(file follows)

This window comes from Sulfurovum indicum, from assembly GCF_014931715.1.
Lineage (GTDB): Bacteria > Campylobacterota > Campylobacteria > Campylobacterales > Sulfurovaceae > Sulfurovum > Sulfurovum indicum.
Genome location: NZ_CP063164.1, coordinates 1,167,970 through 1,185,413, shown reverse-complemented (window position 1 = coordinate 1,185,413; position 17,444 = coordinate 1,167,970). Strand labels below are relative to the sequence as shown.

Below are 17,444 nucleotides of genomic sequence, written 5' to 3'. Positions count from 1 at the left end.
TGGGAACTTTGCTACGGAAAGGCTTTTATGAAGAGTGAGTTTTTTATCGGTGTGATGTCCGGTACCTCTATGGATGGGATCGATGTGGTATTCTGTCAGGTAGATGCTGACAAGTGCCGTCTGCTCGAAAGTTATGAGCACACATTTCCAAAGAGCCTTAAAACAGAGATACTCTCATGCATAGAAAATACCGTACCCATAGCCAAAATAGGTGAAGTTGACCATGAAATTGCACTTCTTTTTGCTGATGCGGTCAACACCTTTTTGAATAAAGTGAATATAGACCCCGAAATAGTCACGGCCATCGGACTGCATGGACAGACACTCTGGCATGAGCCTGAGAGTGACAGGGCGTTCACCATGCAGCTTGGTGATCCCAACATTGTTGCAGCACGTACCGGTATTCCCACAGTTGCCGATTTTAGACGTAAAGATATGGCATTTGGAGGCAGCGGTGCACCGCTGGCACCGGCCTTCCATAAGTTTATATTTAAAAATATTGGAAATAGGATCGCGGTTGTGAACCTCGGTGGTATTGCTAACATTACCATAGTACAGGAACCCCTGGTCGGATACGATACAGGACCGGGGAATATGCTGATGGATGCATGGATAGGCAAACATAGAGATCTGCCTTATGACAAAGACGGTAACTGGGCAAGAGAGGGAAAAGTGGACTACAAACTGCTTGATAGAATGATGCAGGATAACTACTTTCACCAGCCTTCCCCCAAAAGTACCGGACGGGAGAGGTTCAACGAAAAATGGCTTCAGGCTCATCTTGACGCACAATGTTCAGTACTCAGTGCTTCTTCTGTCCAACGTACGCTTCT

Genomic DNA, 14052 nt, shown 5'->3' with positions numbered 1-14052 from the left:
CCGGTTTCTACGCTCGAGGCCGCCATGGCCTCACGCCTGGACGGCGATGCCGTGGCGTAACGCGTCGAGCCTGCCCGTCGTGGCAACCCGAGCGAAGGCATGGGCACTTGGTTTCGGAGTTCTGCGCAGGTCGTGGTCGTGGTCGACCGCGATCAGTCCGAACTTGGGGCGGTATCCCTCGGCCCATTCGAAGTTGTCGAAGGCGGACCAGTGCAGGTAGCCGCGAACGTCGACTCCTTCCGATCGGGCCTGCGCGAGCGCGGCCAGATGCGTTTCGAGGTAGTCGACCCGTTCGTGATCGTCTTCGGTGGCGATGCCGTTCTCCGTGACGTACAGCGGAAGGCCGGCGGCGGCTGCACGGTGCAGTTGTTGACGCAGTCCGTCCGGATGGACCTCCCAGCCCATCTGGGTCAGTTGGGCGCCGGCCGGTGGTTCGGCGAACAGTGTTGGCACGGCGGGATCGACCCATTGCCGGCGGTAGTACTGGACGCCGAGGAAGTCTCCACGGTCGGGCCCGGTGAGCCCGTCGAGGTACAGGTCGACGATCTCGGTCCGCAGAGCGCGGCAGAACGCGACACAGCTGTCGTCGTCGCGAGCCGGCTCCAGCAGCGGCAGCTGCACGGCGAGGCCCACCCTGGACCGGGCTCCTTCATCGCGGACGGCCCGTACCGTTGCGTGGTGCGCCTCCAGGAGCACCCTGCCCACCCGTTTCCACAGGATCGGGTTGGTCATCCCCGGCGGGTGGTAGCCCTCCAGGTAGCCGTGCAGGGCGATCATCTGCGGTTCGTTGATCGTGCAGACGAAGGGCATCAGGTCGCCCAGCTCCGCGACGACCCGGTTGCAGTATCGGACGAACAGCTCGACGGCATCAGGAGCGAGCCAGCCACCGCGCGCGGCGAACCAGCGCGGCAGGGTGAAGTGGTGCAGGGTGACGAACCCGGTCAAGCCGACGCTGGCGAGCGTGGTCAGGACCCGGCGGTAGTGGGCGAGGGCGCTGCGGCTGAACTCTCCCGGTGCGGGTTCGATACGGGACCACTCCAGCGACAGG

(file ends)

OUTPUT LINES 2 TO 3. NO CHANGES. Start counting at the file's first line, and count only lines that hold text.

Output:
Lineage (GTDB): Bacteria > Campylobacterota > Campylobacteria > Campylobacterales > Sulfurovaceae > Sulfurovum > Sulfurovum indicum.
Genome location: NZ_CP063164.1, coordinates 1,167,970 through 1,185,413, shown reverse-complemented (window position 1 = coordinate 1,185,413; position 17,444 = coordinate 1,167,970). Strand labels below are relative to the sequence as shown.